Inconsistent US regulatory oversight unnecessarily confusing

Alexander Richter 19 Mar 2013

The Deputy Inspector General of the U.S. Department of the Interior reports that different regulatory approach of the Bureau of Land Management creates unnecessary confusion for geothermal development of federal land.

The Deputy Inspector General of the U.S. Department of the Interior recently published a report on the activities of the U.S. Bureau of Land Management, talking about that the current “regulatory approach differs by region” and thereby “creating confusion.

The BLM oversees the development of geothermal resources on federal land and is currently faced with a variety of regulation and not standardized inspection and enforcement program.  BLM has been pushing forwards on behalf of the federal government to increase the clean energy output from federal lands beyond the initial target of 10,000 MW by 2015.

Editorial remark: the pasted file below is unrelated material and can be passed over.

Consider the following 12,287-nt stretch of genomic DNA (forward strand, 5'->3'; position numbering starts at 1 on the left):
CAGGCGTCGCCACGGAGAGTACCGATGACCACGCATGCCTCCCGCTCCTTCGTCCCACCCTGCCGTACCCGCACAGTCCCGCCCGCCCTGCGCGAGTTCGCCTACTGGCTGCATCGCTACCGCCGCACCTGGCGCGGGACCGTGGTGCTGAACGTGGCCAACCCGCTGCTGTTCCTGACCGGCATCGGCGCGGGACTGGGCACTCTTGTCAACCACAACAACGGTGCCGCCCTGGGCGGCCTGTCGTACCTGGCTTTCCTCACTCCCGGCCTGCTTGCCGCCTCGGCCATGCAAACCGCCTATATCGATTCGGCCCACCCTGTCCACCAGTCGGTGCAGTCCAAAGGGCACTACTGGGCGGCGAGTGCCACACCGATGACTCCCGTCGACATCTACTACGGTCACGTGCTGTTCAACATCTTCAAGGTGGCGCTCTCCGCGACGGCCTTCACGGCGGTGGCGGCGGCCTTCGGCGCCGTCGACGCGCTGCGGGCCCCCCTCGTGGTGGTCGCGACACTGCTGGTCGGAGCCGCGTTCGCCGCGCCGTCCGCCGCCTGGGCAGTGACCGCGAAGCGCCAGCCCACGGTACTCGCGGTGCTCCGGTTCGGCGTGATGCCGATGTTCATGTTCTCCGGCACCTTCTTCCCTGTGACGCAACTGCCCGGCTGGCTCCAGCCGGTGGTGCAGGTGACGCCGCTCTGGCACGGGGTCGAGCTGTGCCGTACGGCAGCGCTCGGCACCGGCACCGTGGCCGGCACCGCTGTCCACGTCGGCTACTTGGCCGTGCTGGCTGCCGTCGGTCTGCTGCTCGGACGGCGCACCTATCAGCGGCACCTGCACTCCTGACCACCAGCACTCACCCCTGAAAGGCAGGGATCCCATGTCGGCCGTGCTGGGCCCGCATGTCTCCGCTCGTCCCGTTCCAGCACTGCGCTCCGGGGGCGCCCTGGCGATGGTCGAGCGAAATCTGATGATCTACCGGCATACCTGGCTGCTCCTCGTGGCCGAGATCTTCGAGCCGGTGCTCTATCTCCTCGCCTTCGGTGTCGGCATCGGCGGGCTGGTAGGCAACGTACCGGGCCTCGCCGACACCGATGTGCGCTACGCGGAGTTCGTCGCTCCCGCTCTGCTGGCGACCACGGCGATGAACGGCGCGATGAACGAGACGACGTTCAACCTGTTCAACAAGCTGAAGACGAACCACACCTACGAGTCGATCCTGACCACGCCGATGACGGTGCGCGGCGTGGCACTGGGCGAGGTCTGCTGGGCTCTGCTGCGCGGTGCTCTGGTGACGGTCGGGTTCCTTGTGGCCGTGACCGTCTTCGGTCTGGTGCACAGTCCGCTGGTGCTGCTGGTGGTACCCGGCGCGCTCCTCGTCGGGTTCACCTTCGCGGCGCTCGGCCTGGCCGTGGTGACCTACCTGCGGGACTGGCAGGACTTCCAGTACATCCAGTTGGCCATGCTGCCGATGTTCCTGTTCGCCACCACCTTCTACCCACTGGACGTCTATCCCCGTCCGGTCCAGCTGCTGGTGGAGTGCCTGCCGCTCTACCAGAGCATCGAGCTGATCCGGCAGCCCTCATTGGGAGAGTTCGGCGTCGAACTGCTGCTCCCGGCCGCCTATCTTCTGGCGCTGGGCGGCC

In the past the BLM has been criticized on too lengthy permitting and lease sale processes, but has in 2007 updated its geothermal regulations. At the same time old operational orders continue to complicate things and provide a rather unclear order and order language as it relates among others to earthquake hazards, which are not reflected in the regulations.

The geothermal sector in the U.S. is looking at “hydraulic shearing” for stimulation work that could extend the potential for geothermal energy development in the U.S. beyond current know areas.

The report published now, clearly states that there are no safety problems as a result of a standard inspection and enforcement system, but there is inconsistent oversight by field offices of BLM and difficulties in the sharing of information. There are – so the Director General – “different enforcement expectations for industry depending on where their operations are located”.

As part of the report, BLM has agreed to review and update criteria for orders and inspection, as well as to review staffing levels and the creation of new guidance on seismicity hazards.

Source: Washington Guardian